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Ukraine: War Crimes

Volume 724: debated on Tuesday 13 December 2022

3. What diplomatic steps he is taking to help ensure that perpetrators of war crimes in Ukraine are held to account. (902759)

6. What diplomatic steps he is taking to help ensure (a) prosecution of and (b) effective sanctions against perpetrators of war crimes in Ukraine. (902762)

The UK has led diplomatic efforts to refer the situation in Ukraine to the International Criminal Court. With the US and EU, we established the Atrocity Crimes Advisory Group. We are working closely with our international partners to ensure that our sanctions are effective, and that those who are responsible for atrocities and breaches of international humanitarian law, at whatever level, are ultimately held accountable for their actions.

I thank the Foreign Secretary for his answer. In her recent visit to Parliament, the first lady of Ukraine highlighted that Russian soldiers had carried out sexual violence, including rape, against Ukrainian women with the consent of their commanders. As the Foreign Secretary will be aware, under UN international law the use of rape in combat is a war crime. Will he set out specifically what he will be doing on the diplomatic stage to ensure that when the war is over, or indeed before then, the soldiers who committed those crimes and the officers who authorised those disgusting and heinous rapes are dealt with in the International Criminal Court?

The hon. Gentleman raises an incredibly important point. I had the privilege of speaking to the first lady at the Preventing Sexual Violence in Conflict Initiative conference that we hosted in London recently. I can inform him and the House that this morning we designated 12 more Russian military officers who were in command of Russian troops when atrocities took place. We work closely with the Ukrainian chief prosecutor, the International Criminal Court and our international allies to ensure there is an accountability framework that is effective, from the people on the ground who are perpetrating these crimes directly, to the officers who are ordering them to do that, right up to and including Vladimir Putin himself, who is ultimately responsible for these vile acts, which have taken place because of his invasion of Ukraine.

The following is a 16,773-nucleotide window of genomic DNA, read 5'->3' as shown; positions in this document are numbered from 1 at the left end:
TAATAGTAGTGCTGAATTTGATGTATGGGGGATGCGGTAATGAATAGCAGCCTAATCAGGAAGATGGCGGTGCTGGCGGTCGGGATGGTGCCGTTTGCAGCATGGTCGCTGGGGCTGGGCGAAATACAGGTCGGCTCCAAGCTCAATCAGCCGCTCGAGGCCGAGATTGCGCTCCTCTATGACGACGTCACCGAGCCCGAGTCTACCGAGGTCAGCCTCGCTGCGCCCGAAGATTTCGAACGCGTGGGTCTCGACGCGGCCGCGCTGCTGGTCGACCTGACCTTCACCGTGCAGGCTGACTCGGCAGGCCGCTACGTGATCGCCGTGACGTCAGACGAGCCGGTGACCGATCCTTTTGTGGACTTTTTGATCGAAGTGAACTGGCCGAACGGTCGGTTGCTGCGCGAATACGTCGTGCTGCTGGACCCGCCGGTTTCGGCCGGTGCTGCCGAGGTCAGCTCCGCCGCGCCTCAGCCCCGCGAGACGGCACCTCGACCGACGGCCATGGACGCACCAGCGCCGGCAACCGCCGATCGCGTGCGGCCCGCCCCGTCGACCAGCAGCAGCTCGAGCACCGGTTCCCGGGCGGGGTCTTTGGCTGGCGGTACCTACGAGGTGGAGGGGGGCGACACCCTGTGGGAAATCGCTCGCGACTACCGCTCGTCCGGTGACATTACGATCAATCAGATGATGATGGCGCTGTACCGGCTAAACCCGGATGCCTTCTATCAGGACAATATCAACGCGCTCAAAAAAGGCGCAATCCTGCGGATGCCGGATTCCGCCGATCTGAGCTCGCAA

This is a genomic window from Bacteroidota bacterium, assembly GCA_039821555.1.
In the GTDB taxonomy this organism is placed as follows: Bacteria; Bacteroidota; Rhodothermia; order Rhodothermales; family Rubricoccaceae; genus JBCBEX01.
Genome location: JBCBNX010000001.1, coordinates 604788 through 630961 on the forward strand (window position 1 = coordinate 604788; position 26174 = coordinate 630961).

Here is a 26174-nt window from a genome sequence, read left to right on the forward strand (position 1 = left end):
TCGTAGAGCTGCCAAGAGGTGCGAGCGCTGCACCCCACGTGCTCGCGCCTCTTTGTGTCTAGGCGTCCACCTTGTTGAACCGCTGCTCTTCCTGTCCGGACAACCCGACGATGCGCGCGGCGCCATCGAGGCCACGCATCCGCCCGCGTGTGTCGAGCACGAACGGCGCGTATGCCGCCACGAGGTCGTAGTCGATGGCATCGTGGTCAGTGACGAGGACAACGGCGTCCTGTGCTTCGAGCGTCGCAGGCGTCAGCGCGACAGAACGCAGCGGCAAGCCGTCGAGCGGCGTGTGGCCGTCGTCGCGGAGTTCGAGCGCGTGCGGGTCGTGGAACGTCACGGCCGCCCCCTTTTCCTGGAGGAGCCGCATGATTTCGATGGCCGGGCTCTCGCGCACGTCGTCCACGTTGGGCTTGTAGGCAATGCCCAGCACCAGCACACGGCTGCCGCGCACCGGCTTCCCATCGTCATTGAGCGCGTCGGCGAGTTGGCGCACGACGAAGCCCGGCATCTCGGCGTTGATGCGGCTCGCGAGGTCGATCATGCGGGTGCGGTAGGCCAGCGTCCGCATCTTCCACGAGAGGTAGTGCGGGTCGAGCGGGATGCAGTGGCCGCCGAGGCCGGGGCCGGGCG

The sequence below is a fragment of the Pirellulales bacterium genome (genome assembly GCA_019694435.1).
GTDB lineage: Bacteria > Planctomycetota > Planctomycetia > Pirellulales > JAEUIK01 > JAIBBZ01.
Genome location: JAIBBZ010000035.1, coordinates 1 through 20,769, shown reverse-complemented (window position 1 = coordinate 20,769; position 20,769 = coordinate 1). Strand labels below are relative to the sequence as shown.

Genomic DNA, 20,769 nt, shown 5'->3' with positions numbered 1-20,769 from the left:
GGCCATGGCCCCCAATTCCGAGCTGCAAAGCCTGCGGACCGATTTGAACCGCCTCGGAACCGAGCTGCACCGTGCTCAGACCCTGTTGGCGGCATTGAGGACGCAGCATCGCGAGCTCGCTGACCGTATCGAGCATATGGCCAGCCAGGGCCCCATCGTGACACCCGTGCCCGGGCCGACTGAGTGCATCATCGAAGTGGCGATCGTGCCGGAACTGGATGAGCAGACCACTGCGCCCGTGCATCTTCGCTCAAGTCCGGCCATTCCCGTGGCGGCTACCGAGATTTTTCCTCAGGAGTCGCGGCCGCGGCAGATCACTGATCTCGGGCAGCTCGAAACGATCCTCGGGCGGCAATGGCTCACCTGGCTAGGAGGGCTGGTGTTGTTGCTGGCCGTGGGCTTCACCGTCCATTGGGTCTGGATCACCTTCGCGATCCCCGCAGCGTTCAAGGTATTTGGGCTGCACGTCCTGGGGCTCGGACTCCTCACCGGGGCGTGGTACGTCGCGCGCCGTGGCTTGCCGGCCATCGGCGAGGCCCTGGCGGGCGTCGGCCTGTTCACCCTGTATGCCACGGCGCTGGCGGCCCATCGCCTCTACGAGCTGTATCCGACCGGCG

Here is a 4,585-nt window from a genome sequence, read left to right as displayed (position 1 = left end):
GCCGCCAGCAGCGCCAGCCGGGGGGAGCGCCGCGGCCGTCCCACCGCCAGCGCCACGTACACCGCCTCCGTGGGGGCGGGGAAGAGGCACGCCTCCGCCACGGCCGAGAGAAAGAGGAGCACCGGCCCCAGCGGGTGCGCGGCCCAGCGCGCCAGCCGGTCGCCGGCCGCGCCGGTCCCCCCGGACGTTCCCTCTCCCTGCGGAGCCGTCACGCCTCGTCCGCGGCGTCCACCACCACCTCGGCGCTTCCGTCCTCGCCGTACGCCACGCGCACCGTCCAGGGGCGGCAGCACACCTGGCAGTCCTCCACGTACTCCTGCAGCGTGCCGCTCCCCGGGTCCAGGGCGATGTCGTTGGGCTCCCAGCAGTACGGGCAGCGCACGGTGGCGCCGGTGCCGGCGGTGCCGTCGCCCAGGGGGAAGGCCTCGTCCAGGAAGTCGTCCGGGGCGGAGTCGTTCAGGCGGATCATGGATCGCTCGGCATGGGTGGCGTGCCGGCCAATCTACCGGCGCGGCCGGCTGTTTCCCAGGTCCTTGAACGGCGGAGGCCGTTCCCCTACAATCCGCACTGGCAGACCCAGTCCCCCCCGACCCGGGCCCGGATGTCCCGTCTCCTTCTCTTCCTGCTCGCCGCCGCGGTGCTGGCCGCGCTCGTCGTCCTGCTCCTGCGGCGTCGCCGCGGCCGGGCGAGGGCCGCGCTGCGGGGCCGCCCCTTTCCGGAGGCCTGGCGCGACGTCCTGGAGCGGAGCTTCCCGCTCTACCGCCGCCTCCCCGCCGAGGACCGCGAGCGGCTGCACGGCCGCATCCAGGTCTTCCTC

Does the Foreign Secretary agree that prosecutions and sanctions for atrocities in Ukraine should also be extended to those in Russia who perpetrate violence against women and girls, such as the Russian police officer Ivan Ryabov, who tortured courageous Russian women for speaking out against the brutality done in their name but against their will in Ukraine?

My hon. Friend makes an incredibly important point. There are many, many Russians who are deeply opposed to the invasion that Putin initiated against Ukraine. Their bravery is legion. We have sanctioned more than 1,200 Russians and more than 120 entities as a direct result of Putin’s invasion. I will make note of the name he raised. He and I have discussed this previously, and he will understand that we do not comment on specific designations that might have been brought about.

Labour has been calling for a special tribunal to prosecute Putin personally since March. This is a necessary part of securing justice for the victims of Putin’s war crime, and would add to the legal basis for confiscating frozen Russian assets. The EU has already set out a plan to shift frozen assets into a fund to help rebuild Ukraine, and Canada has already passed laws to do that. Why are the Government not doing the same?

The Government and I have committed to exploring ways of ensuring that those individuals who supported Vladimir Putin—the kleptocrats and oligarchs who have helped to fund this aggression against Ukraine—are not just sanctioned; ultimately, we will look at legally robust mechanisms to seize assets as part of the reparations, rebuilding and reconstruction phase. Of course, we work closely with the Canadian authorities. Canada has a similar legal system to ours, for obvious reasons, and we will explore what it has done to see what we can learn to ensure that whatever vehicle we put in place has the desired effect and is robust.